Catholic Diocese of Spokane, Washington



From the

Official News Magazine of the Diocese of Spokane

Deacon Eric Meisfjord, Editor
P.O. Box 48, Spokane WA 99210
(509) 358-7340; FAX: (509) 358-7302


Christmas memories of family in New Orleans may never be repeated

by Sierra Lawrence, for the Inland Register

(From the Dec. 1, 2005 edition of the Inland Register)

Recently, I was thinking about spending Christmas at my grandmother’s house. Today, I realized that I may never visit my grandmother’s house again.

My grandmother and most of my mother’s family live in New Orleans. They are safe, for which we are grateful and blessed. We are so lucky that my aunt and grandmother were able to go to my aunt and uncle’s home north of Baton Rouge. We are so thankful that they left early and were safe even while others were making the seemingly endless trek away from the city.

Since I was a small child, my family and I traveled to New Orleans, coming from the extreme, dry heat of the Southern California desert and stepping off the plane into the damp, suffocating heat of the South. I loved my grand-mother’s house for the sheer fact that it was nothing like our home in the desert.

Things were green outside. It rained a lot. There were exactly 16 steps up the stairs. As soon as I stepped inside, my nose was filled with a musty smell from decades of moisture, and the smell of red beans and rice or biscuits cooking. The ceilings were high and the rooms were painted with deep traditional reds, and other hues not seen in the southwest. The dark mahogany armoires and dining table that were family heirlooms felt smooth but tacky from years of patina. I would climb up onto my grandmother’s high four-poster bed and breathe in the comfort and warmth of my grand-mother’s sheets and then her arms, feeling like I had just scaled Everest. I would sit before the antique beveled mirror at her vanity and smell her White Shoulders perfume. I felt at home there.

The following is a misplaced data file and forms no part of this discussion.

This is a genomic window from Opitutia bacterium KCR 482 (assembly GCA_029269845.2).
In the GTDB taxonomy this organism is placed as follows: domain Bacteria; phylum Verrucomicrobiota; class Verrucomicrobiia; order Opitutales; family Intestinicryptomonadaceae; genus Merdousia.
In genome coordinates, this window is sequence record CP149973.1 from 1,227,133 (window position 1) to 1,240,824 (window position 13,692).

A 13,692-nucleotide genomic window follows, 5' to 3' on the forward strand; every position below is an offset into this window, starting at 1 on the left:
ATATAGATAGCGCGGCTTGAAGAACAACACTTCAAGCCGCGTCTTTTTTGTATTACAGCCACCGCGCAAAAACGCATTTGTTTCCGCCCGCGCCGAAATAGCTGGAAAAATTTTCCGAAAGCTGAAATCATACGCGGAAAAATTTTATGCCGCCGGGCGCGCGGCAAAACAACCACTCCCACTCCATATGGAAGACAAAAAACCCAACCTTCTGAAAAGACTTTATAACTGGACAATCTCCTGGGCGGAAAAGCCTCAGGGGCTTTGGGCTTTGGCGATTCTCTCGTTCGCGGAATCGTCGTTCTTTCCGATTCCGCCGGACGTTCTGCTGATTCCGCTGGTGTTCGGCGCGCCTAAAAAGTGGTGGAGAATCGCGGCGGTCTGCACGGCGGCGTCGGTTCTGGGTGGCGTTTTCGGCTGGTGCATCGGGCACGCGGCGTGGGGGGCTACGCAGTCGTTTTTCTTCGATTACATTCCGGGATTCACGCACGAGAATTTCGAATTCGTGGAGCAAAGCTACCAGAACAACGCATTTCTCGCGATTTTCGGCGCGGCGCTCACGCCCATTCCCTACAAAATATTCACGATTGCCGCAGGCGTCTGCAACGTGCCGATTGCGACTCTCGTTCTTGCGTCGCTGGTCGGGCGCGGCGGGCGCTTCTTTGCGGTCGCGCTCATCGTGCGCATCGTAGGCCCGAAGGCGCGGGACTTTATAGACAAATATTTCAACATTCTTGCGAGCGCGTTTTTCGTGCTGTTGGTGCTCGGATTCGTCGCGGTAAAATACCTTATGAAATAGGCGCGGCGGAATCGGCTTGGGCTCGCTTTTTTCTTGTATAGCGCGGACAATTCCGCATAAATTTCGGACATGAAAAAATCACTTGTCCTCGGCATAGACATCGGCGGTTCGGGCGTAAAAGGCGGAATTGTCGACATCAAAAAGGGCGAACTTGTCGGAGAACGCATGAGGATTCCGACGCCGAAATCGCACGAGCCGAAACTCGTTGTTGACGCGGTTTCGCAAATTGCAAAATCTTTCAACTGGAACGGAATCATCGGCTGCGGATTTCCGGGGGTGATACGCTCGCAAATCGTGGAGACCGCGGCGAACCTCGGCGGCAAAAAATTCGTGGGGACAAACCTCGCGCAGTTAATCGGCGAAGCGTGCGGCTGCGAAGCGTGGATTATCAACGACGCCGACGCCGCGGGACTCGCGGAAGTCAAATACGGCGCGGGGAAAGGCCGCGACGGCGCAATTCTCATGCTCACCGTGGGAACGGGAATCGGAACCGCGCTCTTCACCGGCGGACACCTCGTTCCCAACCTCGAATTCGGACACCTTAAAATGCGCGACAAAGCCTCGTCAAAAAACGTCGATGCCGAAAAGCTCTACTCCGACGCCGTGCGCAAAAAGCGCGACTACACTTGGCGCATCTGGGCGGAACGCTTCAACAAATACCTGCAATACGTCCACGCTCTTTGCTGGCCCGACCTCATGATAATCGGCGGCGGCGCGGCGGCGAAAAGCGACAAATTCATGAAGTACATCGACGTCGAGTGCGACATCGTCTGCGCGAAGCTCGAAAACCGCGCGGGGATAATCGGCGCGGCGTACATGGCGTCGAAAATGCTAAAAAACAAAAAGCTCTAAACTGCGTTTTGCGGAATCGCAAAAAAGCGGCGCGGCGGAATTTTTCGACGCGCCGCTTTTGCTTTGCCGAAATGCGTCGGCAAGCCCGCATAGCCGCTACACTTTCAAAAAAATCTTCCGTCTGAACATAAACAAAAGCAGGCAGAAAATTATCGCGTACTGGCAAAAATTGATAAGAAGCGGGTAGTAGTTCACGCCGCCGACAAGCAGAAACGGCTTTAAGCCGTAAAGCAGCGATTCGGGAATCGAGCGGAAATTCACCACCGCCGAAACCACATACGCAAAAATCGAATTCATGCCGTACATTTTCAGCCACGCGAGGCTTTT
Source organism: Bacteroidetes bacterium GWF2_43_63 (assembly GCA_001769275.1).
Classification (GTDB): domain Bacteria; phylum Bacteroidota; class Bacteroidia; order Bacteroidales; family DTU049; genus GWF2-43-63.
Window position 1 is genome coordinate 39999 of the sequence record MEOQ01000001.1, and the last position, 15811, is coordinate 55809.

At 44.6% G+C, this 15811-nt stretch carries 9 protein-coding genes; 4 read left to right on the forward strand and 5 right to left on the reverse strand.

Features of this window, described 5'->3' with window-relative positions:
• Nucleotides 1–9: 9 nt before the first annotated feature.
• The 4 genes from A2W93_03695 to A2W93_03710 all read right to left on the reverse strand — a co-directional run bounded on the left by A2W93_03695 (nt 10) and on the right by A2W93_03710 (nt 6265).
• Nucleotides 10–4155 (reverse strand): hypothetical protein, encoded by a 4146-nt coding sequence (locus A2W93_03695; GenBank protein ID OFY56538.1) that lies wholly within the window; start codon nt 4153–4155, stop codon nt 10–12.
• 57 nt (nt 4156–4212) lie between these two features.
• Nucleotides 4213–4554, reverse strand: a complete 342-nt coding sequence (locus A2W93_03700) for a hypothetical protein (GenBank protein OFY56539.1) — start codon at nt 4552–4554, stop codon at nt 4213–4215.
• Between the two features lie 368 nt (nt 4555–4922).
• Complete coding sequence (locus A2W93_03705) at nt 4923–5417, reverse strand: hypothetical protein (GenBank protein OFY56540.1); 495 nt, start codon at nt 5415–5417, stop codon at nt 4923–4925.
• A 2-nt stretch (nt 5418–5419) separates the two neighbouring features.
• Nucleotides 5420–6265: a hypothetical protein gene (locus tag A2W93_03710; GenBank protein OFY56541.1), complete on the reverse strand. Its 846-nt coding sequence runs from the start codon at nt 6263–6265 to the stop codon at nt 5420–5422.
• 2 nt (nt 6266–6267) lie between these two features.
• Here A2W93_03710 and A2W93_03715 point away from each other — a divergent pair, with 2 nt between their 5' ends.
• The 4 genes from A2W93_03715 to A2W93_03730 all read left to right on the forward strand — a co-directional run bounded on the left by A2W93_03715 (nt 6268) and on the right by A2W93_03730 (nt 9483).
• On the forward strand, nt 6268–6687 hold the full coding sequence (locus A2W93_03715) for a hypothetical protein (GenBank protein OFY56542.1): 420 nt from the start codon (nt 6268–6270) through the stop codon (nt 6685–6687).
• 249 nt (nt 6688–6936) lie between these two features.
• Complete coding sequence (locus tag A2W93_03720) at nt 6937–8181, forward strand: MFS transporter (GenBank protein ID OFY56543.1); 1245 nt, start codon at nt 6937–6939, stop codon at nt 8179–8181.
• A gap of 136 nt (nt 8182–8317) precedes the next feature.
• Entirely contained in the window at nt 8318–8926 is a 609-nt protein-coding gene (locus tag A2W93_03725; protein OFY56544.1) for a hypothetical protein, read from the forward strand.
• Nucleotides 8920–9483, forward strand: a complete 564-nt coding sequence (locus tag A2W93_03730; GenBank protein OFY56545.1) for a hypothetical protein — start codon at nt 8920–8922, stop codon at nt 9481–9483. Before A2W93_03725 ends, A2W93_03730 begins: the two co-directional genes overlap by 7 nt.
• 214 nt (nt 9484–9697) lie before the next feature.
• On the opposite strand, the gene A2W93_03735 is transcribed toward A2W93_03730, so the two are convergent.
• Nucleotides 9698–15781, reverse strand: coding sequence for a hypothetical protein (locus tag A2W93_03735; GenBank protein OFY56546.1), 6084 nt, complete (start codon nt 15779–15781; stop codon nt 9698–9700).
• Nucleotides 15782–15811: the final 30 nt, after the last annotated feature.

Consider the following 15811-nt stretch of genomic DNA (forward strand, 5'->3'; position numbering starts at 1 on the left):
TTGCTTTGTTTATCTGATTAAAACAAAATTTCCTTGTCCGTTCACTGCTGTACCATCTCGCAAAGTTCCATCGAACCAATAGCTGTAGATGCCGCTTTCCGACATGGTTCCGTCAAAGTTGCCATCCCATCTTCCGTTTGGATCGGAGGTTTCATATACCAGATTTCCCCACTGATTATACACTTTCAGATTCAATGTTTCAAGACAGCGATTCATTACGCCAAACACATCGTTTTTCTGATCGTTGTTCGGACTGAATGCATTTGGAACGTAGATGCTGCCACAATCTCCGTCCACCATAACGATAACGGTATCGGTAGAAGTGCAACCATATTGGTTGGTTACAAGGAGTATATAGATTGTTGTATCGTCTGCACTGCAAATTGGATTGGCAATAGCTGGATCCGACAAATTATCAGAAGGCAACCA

My love of the Catholic faith started with my visits to New Orleans. I remember visiting Jackson square and feeding the pigeons. Jazz music filled the air and street artists drew chalk portraits of tourists while horses clip-clopped past the shops, leading surreys filled with more tourists. The St. Louis Cathedral was tall and gray, standing guard over the French Quarter as if to say, “God is still here – even blocks from Bourbon Street.” I still remember visiting the cathedral for the first time, when I was 8. It’s my first memory of being inside a Catholic church.

My mother left the church in the ’70s, and so I originally had no knowledge of the faith I should have been born into. I know now that I felt the call to come home even then, when I gazed in wonder on the statues and paintings and stained glass, and was bathed by the exotic scent of incense. I received my first crucifix that day as we passed a display case filled with rosaries and other religious items.

Perhaps I will never enjoy those sights and smells again. All I know is that my grandmother won’t be able to return for a long time. Will her house still be there? Will it be condemned? My mind says it’s all trivial, the most important thing is that my family is intact. But my heart says, “Hold on to your memories of New Orleans. Right now, they are more precious than gold.”

I am so thankful to God for those experiences. I pray that the Lord will take care of the people of New Orleans during this trying time. May he bring them to a closer relationship with him, through their trials and suffering. Amen.


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